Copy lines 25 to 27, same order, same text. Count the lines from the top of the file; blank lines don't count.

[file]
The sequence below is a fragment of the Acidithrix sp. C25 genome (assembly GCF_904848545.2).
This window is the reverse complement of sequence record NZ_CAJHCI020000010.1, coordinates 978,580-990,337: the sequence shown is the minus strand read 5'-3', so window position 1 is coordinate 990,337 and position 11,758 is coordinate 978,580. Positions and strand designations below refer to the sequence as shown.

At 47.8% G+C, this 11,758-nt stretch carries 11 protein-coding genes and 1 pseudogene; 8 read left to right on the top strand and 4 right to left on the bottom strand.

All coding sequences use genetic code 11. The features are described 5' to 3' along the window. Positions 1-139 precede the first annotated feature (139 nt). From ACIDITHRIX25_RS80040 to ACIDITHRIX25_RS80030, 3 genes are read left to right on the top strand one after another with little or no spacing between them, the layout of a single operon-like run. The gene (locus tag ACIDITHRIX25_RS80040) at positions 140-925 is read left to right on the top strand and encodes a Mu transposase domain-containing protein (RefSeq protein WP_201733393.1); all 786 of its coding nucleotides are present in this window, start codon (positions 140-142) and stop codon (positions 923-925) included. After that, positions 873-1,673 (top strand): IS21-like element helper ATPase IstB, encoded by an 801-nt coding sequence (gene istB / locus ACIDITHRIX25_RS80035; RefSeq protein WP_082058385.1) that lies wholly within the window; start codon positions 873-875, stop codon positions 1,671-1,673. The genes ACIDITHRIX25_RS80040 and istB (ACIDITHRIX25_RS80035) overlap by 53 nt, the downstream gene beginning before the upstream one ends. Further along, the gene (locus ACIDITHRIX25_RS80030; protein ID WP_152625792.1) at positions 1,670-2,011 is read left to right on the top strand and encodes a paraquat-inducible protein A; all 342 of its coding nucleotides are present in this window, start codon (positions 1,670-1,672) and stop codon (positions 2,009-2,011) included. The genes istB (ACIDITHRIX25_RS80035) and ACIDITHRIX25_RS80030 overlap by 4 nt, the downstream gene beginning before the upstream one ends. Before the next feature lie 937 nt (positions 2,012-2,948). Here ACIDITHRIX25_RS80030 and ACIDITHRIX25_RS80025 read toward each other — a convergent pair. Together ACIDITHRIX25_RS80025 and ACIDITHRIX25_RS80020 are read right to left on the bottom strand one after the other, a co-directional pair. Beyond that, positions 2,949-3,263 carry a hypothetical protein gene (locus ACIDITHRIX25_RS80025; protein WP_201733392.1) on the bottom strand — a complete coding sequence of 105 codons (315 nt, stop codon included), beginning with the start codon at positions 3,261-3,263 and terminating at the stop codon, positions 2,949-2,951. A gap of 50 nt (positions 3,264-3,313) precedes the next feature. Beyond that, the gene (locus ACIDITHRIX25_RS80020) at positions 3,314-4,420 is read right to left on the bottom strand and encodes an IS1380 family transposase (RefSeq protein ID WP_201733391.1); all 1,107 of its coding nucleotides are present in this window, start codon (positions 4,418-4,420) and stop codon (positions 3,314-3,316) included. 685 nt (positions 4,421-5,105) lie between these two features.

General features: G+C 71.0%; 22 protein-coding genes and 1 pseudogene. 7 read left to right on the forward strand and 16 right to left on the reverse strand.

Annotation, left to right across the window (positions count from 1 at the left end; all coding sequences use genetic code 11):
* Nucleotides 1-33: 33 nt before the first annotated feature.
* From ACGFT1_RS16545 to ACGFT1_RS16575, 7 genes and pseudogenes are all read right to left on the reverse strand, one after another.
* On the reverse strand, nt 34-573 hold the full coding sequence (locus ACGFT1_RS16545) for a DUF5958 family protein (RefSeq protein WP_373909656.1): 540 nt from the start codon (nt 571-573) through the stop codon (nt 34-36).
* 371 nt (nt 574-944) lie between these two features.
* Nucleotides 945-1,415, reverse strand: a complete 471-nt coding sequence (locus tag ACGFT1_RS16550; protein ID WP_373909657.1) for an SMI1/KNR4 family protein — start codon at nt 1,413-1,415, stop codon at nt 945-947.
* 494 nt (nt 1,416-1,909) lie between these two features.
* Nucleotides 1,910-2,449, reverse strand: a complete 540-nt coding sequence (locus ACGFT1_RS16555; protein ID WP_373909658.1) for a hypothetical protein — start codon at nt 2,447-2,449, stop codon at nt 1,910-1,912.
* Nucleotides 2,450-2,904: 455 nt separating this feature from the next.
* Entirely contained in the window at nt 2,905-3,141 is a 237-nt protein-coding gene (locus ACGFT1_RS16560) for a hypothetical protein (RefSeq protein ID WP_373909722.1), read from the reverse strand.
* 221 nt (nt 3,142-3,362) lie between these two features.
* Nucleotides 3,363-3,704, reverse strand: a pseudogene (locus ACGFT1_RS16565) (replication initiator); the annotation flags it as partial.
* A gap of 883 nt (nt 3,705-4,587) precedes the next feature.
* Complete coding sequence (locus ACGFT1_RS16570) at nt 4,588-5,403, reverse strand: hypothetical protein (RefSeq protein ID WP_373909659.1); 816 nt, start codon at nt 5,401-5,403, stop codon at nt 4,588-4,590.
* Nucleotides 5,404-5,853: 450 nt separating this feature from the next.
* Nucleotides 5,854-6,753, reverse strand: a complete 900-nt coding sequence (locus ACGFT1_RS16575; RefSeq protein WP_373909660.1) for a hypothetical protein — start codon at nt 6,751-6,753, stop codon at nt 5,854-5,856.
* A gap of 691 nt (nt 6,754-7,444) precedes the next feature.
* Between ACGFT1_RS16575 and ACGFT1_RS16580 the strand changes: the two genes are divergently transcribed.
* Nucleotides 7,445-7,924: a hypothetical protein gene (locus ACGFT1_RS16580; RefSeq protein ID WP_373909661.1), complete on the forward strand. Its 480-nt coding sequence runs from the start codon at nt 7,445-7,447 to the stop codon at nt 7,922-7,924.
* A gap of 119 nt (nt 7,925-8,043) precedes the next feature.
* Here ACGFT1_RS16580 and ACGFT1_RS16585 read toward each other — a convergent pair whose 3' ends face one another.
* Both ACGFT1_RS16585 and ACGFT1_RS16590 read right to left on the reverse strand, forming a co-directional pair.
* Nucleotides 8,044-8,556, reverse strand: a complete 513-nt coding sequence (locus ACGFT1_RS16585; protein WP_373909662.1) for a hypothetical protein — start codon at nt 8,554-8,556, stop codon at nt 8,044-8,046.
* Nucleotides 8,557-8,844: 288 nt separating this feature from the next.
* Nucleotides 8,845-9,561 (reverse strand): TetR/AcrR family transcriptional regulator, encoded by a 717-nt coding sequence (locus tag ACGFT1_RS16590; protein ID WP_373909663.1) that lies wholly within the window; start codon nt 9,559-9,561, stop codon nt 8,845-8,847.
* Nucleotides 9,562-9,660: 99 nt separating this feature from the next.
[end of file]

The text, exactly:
* A gap of 119 nt (nt 7,925-8,043) precedes the next feature.
* Here ACGFT1_RS16580 and ACGFT1_RS16585 read toward each other — a convergent pair whose 3' ends face one another.
* Both ACGFT1_RS16585 and ACGFT1_RS16590 read right to left on the reverse strand, forming a co-directional pair.